Pancreatic lesions often present as a mass detected on imaging (CT scan and occasionally ultrasound scans undertaken to investigate abdominal symptoms such as pain, indigestion, jaundice or nausea.All pancreatic masses need to be formally investigated and a diagnosis established, most commonly with CT scan, MRI scan, PET scan or endoscopic biopsy.

Many pancreatic masses are benign and non-cancerous. Localised swelling can occur in part or all of the pancreas due to inflammation (pancreatitis) caused by gallstones, alcohol or some medications.

Additionally, masses can form within the pancreas during foetal development with small collections of normal splenic tissue (ectopic spleen) or fat (intrapancreatic lipoma), and intrapancreatic lymph nodes not uncommonly seen.

Most commonly pancreatic masses are divided into cysts (masses that contain fluid usually saline or mucous) or solid benign tumours that do not contain fluid.

Pancreatic Soft Tissue Masses

Benign tumours of the pancreas are uncommon and usually arise from the pancreatic cells that secrete hormones like insulin. These are usually diagnosed by their appearance on CT or MRI scan and occasionally by direct biopsy.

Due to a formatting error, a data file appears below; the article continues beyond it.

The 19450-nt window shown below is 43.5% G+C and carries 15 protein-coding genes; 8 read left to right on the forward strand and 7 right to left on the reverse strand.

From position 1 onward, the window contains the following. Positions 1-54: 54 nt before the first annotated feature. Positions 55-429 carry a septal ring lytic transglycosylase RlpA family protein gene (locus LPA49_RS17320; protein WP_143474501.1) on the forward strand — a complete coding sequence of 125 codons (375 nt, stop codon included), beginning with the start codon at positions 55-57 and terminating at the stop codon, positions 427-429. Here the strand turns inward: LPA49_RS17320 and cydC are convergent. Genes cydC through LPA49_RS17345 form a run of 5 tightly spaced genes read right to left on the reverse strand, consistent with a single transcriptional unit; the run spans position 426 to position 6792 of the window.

The need to treat benign pancreatic soft tissue masses is tailored to the diagnosis. All symptomatic masses (either because of their size or due to the effects of hormone secretion) are removed. Small (2 cm or less in diameter) lesions are often observed with CT or MRI scans over several years since the risk of symptoms or development of later cancer at this size is extremely low.

Polyps of 7mm or greater in size are observed annually with ultrasound and those 10mm in size or greater we recommend laparoscopic cholecystectomy to treat and allow the polyp to be examined by a pathologist.

Occasionally surgery is recommended for smaller polyps particularly if they are causing symptoms (eg pain) or they are associated with gallstones. Both of these factors have been shown to increase the risk of cancer in associated with gallbladder polyps.

The content is to be used as a guide only. Always consult your specialist to determine information relevant to you and your circumstances.